I thought on the way back to the depot, this job is OK, I don’t have anyone looking over my shoulder, I can basically pick and choose my jobs. The people of Hackney are nice, and the work is what I make of it. It was encouraging to know that Bob Patmore really knew the trade and was ready and willing to give advice. Thereafter, Olivo was more reasonable but basically still a nasty arrogant bastard.

Olivio redeemed himself when I did a burst pipe job in Portland Avenue. It was a straight-forward leak to a lead pipe but the house was divided with the upper floor separate from the ground floor and basement. The downstairs tenant refused me access to the stopcock in the basement. I was shocked when she told me why she’d refused, “her upstairs has got Cancer, and I’m not letting you bring her germs into my flat!” I told Lou Olivo that I had to get into the basement to isolate the water main Reluctantly giving him credit he laid down the law with the tenant. He told her he would see to it that her flat was repossessed and she would be evicted if she continued to deny entry. Needless to relate I was allowed access. The job took thirty minutes and I had no problems restoring the whole house with its water supply.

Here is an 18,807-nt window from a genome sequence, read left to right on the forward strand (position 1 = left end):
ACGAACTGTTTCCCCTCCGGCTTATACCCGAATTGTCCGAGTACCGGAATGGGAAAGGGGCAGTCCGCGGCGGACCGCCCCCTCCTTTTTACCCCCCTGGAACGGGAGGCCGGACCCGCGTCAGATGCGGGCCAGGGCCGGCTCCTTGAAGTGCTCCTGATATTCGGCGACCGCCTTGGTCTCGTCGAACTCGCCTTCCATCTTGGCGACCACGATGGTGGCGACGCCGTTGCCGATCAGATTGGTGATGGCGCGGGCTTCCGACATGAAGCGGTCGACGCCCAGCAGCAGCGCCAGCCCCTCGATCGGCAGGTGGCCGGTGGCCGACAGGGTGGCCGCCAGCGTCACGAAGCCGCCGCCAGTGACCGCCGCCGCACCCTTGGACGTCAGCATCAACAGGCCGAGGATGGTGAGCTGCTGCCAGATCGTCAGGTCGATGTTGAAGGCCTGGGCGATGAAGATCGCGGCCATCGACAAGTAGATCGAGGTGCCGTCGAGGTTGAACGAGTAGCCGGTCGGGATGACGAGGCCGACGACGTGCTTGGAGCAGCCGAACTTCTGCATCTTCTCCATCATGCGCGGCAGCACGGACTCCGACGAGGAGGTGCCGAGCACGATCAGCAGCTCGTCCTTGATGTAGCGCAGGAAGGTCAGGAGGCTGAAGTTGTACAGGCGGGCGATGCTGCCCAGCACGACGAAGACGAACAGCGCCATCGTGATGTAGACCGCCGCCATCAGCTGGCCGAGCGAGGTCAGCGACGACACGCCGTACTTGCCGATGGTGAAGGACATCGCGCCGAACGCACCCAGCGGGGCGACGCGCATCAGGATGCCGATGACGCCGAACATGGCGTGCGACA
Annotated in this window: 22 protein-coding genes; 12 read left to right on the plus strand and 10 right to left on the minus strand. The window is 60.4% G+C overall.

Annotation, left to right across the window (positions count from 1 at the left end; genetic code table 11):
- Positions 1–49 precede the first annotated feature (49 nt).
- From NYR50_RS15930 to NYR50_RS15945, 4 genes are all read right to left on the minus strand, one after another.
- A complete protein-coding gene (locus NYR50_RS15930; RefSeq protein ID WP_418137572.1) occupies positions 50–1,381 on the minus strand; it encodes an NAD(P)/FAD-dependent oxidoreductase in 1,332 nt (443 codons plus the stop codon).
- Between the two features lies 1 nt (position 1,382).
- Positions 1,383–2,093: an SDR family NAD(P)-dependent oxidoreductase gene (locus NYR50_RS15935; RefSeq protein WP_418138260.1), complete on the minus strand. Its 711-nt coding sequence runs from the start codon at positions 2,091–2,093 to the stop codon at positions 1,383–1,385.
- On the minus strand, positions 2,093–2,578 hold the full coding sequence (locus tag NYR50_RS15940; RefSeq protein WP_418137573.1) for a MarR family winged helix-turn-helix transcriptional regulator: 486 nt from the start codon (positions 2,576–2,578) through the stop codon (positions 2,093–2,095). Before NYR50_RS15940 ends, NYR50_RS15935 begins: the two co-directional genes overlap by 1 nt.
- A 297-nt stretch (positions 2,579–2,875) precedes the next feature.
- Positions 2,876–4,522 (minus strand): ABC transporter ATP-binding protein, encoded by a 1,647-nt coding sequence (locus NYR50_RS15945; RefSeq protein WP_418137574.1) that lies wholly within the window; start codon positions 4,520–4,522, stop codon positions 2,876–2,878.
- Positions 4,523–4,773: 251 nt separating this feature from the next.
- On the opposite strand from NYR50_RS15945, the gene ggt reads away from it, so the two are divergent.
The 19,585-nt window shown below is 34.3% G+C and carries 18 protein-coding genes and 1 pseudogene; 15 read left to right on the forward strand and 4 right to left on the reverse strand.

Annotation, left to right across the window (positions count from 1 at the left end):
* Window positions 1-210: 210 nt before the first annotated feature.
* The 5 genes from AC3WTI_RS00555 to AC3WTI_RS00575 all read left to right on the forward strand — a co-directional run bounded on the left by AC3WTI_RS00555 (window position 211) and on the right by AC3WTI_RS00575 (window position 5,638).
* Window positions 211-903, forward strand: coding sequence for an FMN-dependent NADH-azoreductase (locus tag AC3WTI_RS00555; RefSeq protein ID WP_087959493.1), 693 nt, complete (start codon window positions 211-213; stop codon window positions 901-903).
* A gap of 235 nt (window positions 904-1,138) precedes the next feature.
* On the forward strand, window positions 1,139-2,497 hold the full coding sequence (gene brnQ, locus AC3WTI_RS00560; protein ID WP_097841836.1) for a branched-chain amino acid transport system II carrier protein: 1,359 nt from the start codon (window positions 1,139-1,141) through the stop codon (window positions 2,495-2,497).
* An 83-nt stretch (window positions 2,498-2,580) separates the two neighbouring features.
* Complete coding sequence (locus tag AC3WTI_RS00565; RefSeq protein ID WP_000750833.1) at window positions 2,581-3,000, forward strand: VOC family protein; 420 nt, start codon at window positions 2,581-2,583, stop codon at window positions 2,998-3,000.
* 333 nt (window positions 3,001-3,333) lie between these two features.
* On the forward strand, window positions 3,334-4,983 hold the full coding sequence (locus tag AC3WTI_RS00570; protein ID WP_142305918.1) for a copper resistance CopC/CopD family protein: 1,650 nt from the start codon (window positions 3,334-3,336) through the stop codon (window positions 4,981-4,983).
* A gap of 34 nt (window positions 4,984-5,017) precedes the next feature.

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A Natural Garden adjacent to our Tower Block

Our wilderness

This photograph was taken just fifty yards from a twelve story block of council flats, where 146 people live. A wild life garden, abundant with wild flowers and berries in autumn with small animals and insects throughout the year. It has been ‘isolated’ for at least fifty years and probably for decades before that. It’s another part of the rolling hills of Hornchurch, Essex.

The land exudes peace and tranquillity as the river Ingrebourne flows past it.


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Book Review: Joseph Knox~ Sirens

Sirens is a debut novel and is a compelling read. Detective Constable Aidan Waits works undercover in Manchester (Manchester noir?). Naturally the people he’s infiltrating are deeply suspicious, prone to breath-taking violence, and occupied with a wide repertoire of evil-doing. Waits has to demonstrate his credentials, which he does, with considerable gusto becoming a quasi-alcoholic and drug user. Eventually he looks like a down and out. Waits is, apparently, on the cusp of being thrown out of the police for helping himself to confiscated drugs.